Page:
Anyone who holds onto that belief can’t be doing really well without multiple systems and multiple marketing methods, not just referrals. Don’t listen to the Rip Van Winkles that tell you of the good old days, because the good old days have gone. Things have changed.
Beware of these two marketing monsters.

Tomorrow we are going to go into more of them and I hope this helps you. I want you to be on the lookout for all these monsters. You can’t defend against all of them all of the time, but if you are aware of them, at least you have a fighting chance. Thank you for listening.

Richard Jacobs

About Richard Jacobs

My name is Richard Jacobs, and I've discovered quite a bit about the plight of solo practitioners and small, 2-5 attorney firms like yours these past 12 years.

I've come to understand the unique challenges in marketing ethically and effectively that attorneys face because I have:

  • Helped over 180 attorneys author their own practice area book and become the 'implied expert' in their practice area
  • Helped hundreds of attorneys successfully navigate Google's search algorithm changes, growing their websites from 2 potential clients calling a month to 4+ calls per DAY for some clients.
  • Interviewed and promoted over 507 attorneys nationwide, in practice areas such as:
  • DUI / DWI
  • Family Law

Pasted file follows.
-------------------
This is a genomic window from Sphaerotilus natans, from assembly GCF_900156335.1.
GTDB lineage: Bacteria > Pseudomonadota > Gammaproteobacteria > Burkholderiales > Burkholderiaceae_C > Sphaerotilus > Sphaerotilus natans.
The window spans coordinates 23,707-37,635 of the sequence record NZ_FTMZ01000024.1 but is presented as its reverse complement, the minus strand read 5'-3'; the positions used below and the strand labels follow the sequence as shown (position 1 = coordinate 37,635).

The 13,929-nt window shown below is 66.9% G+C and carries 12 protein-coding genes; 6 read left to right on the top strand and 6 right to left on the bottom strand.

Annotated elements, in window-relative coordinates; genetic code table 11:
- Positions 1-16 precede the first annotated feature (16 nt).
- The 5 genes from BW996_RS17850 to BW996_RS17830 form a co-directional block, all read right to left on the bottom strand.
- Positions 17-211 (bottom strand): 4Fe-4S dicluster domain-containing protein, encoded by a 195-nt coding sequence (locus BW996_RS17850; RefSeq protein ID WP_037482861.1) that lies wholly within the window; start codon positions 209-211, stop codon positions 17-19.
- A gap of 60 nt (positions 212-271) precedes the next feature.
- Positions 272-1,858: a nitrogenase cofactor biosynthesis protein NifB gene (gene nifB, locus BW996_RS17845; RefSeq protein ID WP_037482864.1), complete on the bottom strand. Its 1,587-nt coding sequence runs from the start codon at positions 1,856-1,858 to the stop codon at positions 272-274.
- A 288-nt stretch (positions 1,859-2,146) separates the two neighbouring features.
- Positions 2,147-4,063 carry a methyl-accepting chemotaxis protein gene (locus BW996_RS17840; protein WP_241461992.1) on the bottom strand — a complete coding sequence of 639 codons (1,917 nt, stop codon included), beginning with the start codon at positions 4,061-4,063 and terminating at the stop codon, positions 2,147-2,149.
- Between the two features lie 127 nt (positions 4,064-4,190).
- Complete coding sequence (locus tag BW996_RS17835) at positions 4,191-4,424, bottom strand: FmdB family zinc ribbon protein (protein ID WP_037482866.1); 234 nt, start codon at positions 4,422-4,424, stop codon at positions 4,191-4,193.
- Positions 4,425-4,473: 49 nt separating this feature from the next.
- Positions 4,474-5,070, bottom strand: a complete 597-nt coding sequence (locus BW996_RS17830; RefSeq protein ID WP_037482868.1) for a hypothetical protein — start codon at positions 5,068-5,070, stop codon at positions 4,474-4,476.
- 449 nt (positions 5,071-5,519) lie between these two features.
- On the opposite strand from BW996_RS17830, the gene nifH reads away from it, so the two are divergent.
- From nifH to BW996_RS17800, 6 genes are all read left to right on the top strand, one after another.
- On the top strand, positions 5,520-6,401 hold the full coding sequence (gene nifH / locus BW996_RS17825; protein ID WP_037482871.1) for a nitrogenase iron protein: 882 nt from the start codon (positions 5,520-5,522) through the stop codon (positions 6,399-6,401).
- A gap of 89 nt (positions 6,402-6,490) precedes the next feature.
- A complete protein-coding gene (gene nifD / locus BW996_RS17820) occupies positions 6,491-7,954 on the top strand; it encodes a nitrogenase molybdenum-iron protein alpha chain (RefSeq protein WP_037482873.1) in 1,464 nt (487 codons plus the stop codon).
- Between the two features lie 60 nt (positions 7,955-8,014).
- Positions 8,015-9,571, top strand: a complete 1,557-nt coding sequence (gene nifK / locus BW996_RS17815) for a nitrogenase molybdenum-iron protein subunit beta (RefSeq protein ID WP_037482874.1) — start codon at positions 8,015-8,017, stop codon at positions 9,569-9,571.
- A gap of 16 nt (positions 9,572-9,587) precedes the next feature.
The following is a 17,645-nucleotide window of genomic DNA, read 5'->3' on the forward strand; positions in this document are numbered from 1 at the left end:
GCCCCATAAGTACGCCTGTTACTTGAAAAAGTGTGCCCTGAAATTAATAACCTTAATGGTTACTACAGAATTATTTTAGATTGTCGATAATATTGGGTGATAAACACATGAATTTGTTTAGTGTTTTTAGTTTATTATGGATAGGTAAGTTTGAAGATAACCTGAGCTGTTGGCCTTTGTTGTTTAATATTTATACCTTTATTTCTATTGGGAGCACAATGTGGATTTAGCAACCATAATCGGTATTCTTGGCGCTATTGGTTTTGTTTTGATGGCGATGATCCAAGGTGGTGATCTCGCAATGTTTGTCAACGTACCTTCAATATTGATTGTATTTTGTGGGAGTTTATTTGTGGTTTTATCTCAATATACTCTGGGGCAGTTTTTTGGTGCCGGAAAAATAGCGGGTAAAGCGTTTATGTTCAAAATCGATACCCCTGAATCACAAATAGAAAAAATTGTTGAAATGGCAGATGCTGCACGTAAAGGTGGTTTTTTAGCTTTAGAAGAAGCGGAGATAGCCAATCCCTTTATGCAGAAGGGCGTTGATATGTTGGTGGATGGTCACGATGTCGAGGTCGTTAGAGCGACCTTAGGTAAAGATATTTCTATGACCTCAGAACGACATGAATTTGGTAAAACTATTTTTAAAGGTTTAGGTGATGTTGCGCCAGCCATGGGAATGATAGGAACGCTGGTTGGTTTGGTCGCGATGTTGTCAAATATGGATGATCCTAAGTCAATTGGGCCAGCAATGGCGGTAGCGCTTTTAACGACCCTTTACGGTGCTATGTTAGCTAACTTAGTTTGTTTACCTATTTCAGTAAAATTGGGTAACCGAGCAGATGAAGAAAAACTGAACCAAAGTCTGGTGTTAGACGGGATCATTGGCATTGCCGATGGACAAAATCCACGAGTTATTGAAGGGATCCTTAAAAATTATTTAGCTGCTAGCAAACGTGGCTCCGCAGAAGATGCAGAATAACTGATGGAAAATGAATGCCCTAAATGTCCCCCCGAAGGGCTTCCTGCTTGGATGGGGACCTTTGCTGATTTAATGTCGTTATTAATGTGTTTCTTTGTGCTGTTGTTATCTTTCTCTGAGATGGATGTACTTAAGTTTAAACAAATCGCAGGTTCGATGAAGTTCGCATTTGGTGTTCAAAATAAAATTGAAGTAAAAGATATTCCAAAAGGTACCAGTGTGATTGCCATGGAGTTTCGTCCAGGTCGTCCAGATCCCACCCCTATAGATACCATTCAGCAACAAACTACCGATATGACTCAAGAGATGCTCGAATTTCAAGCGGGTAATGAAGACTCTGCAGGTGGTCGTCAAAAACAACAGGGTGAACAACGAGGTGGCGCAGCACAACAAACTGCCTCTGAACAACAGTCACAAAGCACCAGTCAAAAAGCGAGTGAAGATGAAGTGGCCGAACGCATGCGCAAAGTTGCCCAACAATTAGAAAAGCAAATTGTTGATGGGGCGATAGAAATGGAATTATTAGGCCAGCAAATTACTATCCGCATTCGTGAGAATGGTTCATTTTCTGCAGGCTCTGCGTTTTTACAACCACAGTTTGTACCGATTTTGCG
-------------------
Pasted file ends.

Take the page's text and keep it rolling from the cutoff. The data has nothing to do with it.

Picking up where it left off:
• Criminal Defense
  • Bankruptcy
  • Auto Accidents
  • Social Security Disability
  • Slip & Falls (Premises Liability)
  • Real Estate
  • Estate Planning / Probate
  • Wage and Hour Claims
  • Expungements / Post Conviction Relief

Before you decide to invest in your marketing, it makes sense to first request your complimentary, custom, no obligation video website review.

Richard is the author of 6 books published on Amazon, Kindle and Audible.com

Richard is available for speaking engagements on direct marketing for attorneys and has recently spoken at the following legal conferences:

  • PILMMA (Personal Injury Lawyers Marketing & Management Association)
  • Las Vegas DUI Summit – Private event for DUI attorneys
  • New York Boutique Lawyers Association
  • Perry Marshall & Associates Marketing Academy (Marina Del Rey, CA)
  • National Association of Criminal Defense Lawyers (NACDL)